How do you cope with an angry and mean parent who is really only suffering from loneliness?

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Caring for my Mother (84) who is otherwise in good health (thankfully). Trouble is, all her friends have died and she has lost interest in everything. Most of her days are spent in her chair, reading or watching TV. Luckily, she functions pretty well. It's just her attitude is horrible. She's a miserable person who had a very active and full life. Why can't she just accept her station in life and be kind? Any input would be appreciated. (I've reached out to the medical community and senior resources w/o any luck.)

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People do what they are comfortable doing. You can't fix someone else's life. You can suggest a visit to the doctor, attending meetings at her church, or taking up painting. But in the end it's her life and you have to let her be miserable if she wants to be. You can decide the, behavior you will allow others to treat you with. With my mom I ignore all negative or manipulative statements by changing the subject. I will not play that game. So make suggestions but then let it go.
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A woman with asthma died alone in the senior apartment she was living in, at age 80 . Her husband was living with the adult children.
Think about providing equally for both parent's health and safety in their later years, even if one or both are mean.
That is all I can say.
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First, I'd recommend patience. LOTS of patience. My mother was the same way and the reality is, with dementia, she may never be kind again - so don't expect that to change.

While Dad doesn't have dementia, he's still in great shape - since Mom passed away and he moved to our home (1400 miles from his home) he's depressed & lonely and I couldn't seem to get him interested in much more than sitting in his chair.....it's an ongoing worrisome battle. If you can't get your Mom to go out (my Mom was afraid to leave the apartment at the end of her life)...then perhaps you can set up "visitors." A local agency on aging might have a "buddy" program - where they match volunteers with seniors - the buddy visits once a week or so. Or your Mom may qualify for a visiting CNA - someone to take her blood pressure or give her a shower. Meals on Wheels delivery folks are known for getting to know their "clients" when they deliver - find a person who comes to her to break up her day or week a little.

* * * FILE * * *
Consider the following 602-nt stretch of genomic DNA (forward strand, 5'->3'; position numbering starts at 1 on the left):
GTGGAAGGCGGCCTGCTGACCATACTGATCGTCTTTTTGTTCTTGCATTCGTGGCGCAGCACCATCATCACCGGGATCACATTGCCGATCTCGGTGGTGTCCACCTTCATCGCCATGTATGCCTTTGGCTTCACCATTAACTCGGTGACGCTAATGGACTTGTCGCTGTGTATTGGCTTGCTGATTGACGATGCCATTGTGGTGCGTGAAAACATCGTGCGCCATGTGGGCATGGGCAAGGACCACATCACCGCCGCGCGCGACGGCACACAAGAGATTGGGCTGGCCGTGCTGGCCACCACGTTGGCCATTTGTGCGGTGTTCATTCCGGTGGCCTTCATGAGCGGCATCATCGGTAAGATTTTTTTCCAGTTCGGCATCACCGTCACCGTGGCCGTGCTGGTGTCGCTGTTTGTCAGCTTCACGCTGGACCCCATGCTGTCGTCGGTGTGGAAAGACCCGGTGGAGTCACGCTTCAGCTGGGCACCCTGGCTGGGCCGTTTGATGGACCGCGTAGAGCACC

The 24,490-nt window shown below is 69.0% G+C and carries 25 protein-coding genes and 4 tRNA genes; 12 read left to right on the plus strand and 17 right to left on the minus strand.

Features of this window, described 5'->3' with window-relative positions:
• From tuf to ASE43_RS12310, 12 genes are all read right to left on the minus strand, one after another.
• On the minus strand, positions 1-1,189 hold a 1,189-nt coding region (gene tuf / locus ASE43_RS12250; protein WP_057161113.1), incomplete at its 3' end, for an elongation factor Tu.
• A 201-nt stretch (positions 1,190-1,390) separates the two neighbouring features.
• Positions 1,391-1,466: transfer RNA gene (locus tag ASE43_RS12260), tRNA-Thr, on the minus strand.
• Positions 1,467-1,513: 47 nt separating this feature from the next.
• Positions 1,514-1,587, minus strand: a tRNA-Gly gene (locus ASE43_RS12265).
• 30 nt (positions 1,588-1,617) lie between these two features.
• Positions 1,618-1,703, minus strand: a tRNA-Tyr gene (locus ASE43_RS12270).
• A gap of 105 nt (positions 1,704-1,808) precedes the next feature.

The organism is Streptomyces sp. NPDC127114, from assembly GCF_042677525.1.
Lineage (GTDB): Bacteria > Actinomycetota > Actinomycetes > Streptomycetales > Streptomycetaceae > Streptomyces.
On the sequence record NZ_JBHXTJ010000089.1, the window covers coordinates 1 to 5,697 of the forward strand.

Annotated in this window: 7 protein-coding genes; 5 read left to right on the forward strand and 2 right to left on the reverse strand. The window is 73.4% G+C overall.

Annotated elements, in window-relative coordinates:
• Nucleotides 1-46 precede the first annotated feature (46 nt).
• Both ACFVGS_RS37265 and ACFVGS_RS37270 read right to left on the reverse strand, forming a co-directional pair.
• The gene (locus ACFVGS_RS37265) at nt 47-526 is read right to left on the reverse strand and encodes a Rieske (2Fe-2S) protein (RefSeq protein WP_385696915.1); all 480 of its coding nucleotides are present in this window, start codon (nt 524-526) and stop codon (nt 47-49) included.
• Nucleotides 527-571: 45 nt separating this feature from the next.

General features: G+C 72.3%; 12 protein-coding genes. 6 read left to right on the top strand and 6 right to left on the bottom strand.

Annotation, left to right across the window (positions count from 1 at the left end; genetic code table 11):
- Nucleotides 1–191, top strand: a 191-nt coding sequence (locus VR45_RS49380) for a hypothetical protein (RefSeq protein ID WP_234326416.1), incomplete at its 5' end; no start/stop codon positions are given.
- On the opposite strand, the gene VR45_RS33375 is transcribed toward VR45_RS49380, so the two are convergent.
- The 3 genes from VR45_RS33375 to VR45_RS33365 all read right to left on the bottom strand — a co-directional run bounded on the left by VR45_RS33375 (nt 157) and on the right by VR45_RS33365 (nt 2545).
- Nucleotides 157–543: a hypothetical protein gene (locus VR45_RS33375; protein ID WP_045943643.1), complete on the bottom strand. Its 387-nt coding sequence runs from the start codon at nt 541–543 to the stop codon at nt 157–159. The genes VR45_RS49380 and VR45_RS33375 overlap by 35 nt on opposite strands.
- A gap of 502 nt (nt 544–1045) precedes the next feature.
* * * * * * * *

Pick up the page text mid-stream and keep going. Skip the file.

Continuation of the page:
And....my favorite at the moment - does your Mom have a companion animal? We rescued a dog from the animal shelter about 6 months ago, and it has made a HUGE difference to my 90-year-old father. Another little living being in the house to talk to and fuss over when hubby & I work. It's made him get up and out to take walks during the day, play "tug of war" with her from his chair(she's only 25 lbs. so it's not likely to throw him down), he feeds her lunch,,,,and she does crawl up into his lap fairly often and gives him a comfort effect.

If I was in Mom's shoes - with or without dementia - I'd be depressed, too. You can't force her to go back to having an active lifestyle, but maybe you can peak her interest in a thing or two and give her something to look forward to & break up the long "sameness" of every day.

Good luck, sweetie. I hope you find a trick or two to bring a smile back to Mama's face.
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Rachel, does she have dementia? Her brain is dying, if so. Dementia is not a normal condition, it is a disease, in fact there are more than 70 types of dementia. None are healthy or normal and will cause many issues including depression.
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As Jeanne says, dementia is a game changer. "Reached out to the medical comminity"? Not sure what you mean by that. Has she been seen by a geriatric psychiatrist?
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"Only suffering from loneliness"? But your profile says she has dementia. There is a HUGE difference.

Could you please clarify? Does she have a medical diagnosis of dementia? Has she been diagnosed with depression?

Has she been an angry and mean person all her life? If not, when did this change in attitude start?

More information will get you more relevant answers.
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I'm afraid you can't always make someone else's life jolly and fun (unless they're under 10), or change their attitude. She sounds depressed. Does she go to church? Can someone from the church visit her and maybe get her involved doing something there (coffee hour, a little light work at the rectory)? Will she go to a senior citizen center? Do some volunteer work with children or animals? Nothing strenuous, but something to ignite her interest and get her out of the house. It's hard, I'm getting that way myself. good luck
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If she is only lonely she would probably like living in a continuum of care community. They have many different activities that she could get involved in and make new friends as well. My grandma had the same issue of lonliness and decided she wanted to move. She lived in the community 10-15 years. The advantage was that as her care needs increased, they had the services available so another move was not necessary.
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Have you considered an adult daycare?
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